Monthly Archives: April 2014

Precious People Along the Way

“When you stop expecting people to be perfect, you can like them for who they are.” 
― Donald Miller

One of Imagethe best things I have discovered as a pastor is that relationships are more important than missions, money, movements or any of that other good stuff.  As a church family, we are multi-faceted not monolithic and it is our charge to “love one another.”  Through constant worship and praise, fellowship, and changing dynamics we discover who each of us really are.  I’ve pastored several churches and the most memorable things are the people I’ve associated with.  I remember Mother Stokes at Rock of Ages; I cherish her because she adopted me when my mother died in 1994.  I remember Annie Ruth Jones, Woodlawn CME Church, she was loyal to me even when she knew I was wrong; she ensured I had space to grow and develop.  I remember Barbara Harris, Jones Chapel CME Church who was diagnosed with stomach cancer, but God healed her to the astonishment of her doctors.  I remember Paige Perry, Trinity CME, as she weeped and worried that her mother would die; but God lifted her mother up off that hospital bed and she still lives today.  I remember Mother Cornelia Ingram, St. Paul CME,  and Betty Henderson, Trinity CME, who held my foot to the fire and made me accountable.  And my Assistant Pastor (:-) Sister Marianne Acee, St. Paul CME who could get a plan activated much quicker than I could.  Sister Patricia Brassel, Lane Chapel CME, continues to teach me many valuable lessons about relationships and I am so glad to have a big sister like her.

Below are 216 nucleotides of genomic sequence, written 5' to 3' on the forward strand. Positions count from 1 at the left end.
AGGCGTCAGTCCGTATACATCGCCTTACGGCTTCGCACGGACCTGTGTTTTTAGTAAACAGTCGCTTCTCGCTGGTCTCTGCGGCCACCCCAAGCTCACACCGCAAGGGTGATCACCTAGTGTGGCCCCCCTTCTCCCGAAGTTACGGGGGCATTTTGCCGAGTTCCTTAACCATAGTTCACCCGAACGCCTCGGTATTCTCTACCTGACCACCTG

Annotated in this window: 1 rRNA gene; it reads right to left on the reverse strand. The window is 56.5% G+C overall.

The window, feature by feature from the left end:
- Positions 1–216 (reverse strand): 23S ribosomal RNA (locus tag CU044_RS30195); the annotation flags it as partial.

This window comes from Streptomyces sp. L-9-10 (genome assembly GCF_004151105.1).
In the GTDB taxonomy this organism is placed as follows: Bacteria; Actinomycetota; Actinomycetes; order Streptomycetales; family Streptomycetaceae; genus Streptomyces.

Men were also formative in my journey as pastor.  Gene R. Dean, Larry Anders, Earnest Jarrett, Kenneth Wells, Alvin Jackson, Ronald Turk, Joe Cornelius, Theron Winzer, Willie Bradford, Jr., Green P. Lewis, Dr. Joseph Carter, Nathan Jones, Herman Lewis, Larry Anderson, Willie Prather, Travis Griffin, Malachi Cook, and the many other strong men of our church.  Al Devin Jackson, a young boy whom God gifted to play the piano who had never touched a keyboard, but who prayed and God answered the need of the church for a musician.  Now he’s young man leading music ministry at several churches.  Bishop Joseph C. Coles, my 1st bishop who ordained me deacon and prophesized over my life and ministry.  Bishop Otha H. Lakey, who sheltered me in the time of a storm and who became my father after my biological father passed in 1991.  Bishop Thomas L. Brown, Sr., my present bishop who showed the confidence of the church in my integrity by recommending me as Conference Treasurer.  These men taught me to be strong, courageous, and fair; they leaned in the trenches with me and helped me navigate through dark and deep waters. The list goes on and on.  My point is the people of each church where I have served helped in my personal development in so many ways.

In reflection, I cherish the relationships I’ve had over the years.  They have been more meaningful than any success in missions, money, or movements.  These people and others have been instrumental in teaching me how to love myself and God’s people.  Relationships matter; and when you view people as you should, each person you come in contact with has something to learn from you and something to teach you.  Never discount the value of any relationship you experience; they all matter!  What a blessed life I’ve been priviliged to experience thus far; and the best is yet to come!

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Preparing to Preach: Prayer

Have you prayed today?

Engage the Pews